Not long after, OSR added two former Canadian Pacific lines. The Goderich Subdivision was operated by CP until the end of the 1980s and ran all the way to its terminus at the port town of Goderich on Lake Huron. The majority of online traffic was salt and grain at Goderich, shared with Canadian National. By the end of the 1980s, the marginal amount of traffic from Goderich wasn’t enough to justify having the town served by two railways. CP’s line between Guelph and Goderich also lacked steady online traffic, unlike CN’s line to the port, so CP ultimately pulled up its line all the way between Goderich and Guelph.

The City of Guelph has always owned the line between Guelph and Guelph Junction, with CP operating as a tenant, so this portion of the line was safe from abandonment. With CP wanting out by the end of the 1990s, the city went looking for a new operator, which is where Ontario Southland picked up its second contract. This operation has grown significantly over the years, with new customers added and often two, and occasionally three, crews to be ordered on the same day. A three-stall engine house has been built at Guelph Junction; originally only for engine storage, it now has a work pit and lighting and handles servicing the line’s power. The line also interchanges with the Goderich-Exeter Railroad at Guelph.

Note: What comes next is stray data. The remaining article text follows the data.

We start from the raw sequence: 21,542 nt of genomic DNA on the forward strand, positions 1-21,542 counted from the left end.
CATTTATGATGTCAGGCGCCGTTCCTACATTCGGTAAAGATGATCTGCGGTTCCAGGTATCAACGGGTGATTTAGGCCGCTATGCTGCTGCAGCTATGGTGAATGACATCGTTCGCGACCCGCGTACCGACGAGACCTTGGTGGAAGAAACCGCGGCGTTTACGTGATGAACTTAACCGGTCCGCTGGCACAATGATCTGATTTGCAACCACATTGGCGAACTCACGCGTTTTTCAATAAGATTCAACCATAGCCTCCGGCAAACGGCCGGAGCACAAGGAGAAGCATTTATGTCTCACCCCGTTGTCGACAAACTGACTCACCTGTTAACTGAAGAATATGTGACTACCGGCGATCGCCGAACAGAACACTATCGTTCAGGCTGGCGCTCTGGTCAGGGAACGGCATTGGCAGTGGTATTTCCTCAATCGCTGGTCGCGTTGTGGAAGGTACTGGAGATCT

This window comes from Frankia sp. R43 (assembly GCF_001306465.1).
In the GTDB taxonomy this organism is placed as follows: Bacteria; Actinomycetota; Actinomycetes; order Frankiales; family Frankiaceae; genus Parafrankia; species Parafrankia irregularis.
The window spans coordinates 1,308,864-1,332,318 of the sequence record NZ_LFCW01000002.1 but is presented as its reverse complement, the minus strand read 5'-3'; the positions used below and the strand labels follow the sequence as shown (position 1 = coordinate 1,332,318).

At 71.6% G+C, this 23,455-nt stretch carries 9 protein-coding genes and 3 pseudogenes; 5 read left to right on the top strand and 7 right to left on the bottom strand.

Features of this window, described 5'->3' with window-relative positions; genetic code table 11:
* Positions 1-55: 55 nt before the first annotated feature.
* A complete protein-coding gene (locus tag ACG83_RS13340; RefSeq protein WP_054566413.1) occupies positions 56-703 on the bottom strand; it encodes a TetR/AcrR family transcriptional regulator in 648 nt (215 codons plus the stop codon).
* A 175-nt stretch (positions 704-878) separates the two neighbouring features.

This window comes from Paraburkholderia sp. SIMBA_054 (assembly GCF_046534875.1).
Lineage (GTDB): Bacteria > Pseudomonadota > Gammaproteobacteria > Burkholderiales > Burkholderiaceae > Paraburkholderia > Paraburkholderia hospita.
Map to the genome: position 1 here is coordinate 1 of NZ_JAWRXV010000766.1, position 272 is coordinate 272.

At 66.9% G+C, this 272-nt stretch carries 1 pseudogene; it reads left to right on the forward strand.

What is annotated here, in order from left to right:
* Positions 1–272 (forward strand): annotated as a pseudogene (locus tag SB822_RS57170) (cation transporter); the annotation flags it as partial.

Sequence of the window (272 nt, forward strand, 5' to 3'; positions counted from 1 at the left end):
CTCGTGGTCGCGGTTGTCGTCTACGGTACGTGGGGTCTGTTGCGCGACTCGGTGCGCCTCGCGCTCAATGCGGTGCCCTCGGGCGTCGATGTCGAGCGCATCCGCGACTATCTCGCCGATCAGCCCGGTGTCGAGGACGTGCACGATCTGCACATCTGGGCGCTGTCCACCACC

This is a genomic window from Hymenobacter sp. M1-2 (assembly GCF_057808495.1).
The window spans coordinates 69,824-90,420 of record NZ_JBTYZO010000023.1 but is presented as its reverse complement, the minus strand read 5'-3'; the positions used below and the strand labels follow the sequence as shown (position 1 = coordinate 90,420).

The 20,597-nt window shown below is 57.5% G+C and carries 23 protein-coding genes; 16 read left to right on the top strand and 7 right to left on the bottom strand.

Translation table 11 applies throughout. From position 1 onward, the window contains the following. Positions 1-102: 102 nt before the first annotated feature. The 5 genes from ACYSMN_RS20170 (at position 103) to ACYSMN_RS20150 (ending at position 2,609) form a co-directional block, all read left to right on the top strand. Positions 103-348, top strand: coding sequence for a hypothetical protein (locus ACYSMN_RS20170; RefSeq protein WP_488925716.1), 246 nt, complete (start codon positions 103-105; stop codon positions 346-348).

Ontario Southland Railway

The remains of CP’s former Port Burwell Subdivision, which was cut back to operating between Tillsonburg and a connection to CP’s St. Thomas Subdivision in Ingersol, was also bought by OSR a year later, when CP made it known it wanted to abandon the line. The line is not very busy, but there is enough in Tillsonburg to justify its existence.

In late 2016, OSR began operating the former CN Cayuga Subdivision between St. Thomas and Courtland. The last operator, Trillium Railroad’s St. Thomas & Eastern, terminated service over the line a few years earlier. It remains to be seen how this will impact regular operations on the Port Burwell Subdivision, since both lines connect in Tillsonburg, making one line redundant.

By the end of June 2008, the contract to switch the refinery at Clarkson came to an end and was transferred to a new operator. This, along with a sour economy, took its toll on the OSR much like most railroads across North America — but for the OSR, there was a light at the end of the tunnel.

After losing a fair amount of traffic on its St. Thomas Sub due to a declining economy, CP was looking to shed the line, and the OSR fit perfectly into the equation, since it already had a direct connection to the line at Ingersol. OSR took over the line on December 14, 2009, and while a lot of traffic had dried up online in recent years, there was still a lot left to feed a shortline; this would give the OSR more traffic than its other two lines combined. The CAMI auto plant in Ingersoll (which builds Chevrolet Equinox and GMC Terrain Crossover vehicles), along with a large potash facility in Putnum, accounts for most of the traffic online, and since mid-2012 OSR work at CAMI has doubled with its takeover of all CN switching operations at the CAMI plant as well.